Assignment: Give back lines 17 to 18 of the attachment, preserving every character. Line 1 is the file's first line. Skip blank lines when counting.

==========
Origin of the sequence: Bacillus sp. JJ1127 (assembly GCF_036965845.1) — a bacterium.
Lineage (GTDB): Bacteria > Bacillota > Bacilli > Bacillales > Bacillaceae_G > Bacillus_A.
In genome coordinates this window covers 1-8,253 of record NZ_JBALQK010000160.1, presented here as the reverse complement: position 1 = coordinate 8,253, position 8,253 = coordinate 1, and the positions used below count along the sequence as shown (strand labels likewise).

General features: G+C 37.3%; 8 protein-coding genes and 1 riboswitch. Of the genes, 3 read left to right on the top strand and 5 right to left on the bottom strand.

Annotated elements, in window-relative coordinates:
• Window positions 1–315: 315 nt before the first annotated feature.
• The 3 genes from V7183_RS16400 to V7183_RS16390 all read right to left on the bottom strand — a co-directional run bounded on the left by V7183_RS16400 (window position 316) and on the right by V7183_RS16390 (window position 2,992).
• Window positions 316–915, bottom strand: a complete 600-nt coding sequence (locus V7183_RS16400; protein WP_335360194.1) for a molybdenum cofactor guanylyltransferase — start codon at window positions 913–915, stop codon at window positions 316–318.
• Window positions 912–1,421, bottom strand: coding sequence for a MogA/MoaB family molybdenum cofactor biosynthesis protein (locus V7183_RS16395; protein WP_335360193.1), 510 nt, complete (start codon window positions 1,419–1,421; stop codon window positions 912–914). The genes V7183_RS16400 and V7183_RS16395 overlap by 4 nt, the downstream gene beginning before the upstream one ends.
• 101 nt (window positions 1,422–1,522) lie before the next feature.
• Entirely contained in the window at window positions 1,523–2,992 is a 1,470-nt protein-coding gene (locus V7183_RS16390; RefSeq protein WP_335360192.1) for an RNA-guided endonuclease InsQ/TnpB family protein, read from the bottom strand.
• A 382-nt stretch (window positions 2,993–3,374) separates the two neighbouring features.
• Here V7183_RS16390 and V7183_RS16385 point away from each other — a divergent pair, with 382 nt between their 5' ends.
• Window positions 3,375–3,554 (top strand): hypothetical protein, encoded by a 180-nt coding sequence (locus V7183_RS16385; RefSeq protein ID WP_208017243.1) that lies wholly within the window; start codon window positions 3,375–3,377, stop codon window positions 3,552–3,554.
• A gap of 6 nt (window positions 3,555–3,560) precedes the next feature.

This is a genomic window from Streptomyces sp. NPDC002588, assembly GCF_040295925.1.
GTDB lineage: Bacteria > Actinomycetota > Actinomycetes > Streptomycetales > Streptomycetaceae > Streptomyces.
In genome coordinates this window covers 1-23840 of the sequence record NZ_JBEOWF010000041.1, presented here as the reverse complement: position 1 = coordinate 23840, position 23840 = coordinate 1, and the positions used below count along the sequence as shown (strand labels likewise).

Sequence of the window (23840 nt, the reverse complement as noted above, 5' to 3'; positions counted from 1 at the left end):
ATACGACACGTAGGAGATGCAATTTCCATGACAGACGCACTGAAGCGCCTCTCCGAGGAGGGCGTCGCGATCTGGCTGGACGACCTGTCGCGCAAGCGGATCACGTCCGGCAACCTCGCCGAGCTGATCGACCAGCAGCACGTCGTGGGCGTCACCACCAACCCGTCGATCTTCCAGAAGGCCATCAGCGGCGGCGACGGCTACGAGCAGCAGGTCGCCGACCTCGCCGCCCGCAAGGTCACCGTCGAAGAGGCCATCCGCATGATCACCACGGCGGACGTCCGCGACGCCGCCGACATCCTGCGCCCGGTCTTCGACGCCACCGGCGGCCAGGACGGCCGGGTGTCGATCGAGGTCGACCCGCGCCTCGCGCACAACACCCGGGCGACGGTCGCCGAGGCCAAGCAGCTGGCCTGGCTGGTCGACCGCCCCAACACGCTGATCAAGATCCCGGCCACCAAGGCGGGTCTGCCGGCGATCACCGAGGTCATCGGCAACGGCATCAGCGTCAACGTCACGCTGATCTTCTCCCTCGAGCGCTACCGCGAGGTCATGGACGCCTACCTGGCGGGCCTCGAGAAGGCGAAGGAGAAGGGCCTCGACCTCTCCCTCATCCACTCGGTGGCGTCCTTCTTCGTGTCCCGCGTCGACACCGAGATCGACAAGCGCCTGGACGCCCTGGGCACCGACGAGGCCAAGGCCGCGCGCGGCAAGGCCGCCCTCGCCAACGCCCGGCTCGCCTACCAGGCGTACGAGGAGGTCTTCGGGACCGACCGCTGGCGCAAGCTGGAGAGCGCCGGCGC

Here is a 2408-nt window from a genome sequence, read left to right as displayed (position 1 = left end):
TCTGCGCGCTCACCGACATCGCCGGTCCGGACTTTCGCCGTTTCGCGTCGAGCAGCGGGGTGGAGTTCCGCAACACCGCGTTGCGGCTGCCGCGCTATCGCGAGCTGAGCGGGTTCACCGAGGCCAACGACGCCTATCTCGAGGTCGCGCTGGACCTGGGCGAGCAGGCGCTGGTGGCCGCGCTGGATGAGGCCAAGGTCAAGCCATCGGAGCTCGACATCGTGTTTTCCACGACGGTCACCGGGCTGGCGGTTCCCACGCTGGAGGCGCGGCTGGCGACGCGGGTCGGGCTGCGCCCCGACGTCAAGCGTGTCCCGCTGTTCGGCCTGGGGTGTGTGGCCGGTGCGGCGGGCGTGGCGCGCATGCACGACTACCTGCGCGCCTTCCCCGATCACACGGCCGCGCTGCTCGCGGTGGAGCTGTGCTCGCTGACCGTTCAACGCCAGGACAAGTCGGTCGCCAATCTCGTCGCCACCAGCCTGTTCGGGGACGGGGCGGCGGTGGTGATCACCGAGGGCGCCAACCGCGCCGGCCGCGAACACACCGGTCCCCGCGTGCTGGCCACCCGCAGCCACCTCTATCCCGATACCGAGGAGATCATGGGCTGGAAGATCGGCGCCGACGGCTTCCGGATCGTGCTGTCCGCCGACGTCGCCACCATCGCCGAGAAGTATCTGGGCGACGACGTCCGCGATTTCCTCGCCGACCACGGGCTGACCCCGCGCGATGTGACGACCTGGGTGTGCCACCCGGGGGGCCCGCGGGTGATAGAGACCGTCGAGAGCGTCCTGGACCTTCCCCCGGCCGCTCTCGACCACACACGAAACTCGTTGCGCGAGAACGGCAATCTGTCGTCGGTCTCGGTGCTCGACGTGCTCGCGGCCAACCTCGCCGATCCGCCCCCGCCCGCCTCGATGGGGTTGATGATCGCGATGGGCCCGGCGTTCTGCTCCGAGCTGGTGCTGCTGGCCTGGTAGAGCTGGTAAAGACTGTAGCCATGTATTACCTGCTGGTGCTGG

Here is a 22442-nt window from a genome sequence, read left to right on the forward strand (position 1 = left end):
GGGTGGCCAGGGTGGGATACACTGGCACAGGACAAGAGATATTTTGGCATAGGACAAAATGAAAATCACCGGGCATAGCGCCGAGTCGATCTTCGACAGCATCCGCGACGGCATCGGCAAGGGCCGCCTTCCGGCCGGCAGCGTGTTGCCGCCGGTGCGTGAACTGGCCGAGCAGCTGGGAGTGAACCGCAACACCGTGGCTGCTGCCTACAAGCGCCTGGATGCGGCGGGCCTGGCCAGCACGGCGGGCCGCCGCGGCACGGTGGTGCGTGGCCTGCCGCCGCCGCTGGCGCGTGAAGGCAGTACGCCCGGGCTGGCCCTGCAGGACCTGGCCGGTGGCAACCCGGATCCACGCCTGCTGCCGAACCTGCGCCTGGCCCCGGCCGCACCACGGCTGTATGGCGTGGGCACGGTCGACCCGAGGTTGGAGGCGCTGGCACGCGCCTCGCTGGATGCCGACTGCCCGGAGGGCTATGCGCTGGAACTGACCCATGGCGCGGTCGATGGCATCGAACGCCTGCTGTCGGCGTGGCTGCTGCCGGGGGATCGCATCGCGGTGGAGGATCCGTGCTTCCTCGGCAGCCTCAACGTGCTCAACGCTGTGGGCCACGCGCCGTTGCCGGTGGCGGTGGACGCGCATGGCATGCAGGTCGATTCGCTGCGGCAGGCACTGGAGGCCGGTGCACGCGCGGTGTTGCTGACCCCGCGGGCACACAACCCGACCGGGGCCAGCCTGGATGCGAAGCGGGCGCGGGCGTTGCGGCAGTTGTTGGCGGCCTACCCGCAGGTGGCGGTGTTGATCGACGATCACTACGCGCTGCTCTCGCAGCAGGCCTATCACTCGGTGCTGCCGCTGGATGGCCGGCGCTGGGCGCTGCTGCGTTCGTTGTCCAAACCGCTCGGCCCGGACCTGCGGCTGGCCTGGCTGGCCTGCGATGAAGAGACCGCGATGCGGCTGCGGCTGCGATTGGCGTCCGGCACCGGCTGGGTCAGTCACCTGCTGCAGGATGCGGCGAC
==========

GTDB lineage: Bacteria > Actinomycetota > Actinomycetes > Streptomycetales > Streptomycetaceae > Streptomyces.
In genome coordinates this window covers 1-23840 of the sequence record NZ_JBEOWF010000041.1, presented here as the reverse complement: position 1 = coordinate 23840, position 23840 = coordinate 1, and the positions used below count along the sequence as shown (strand labels likewise).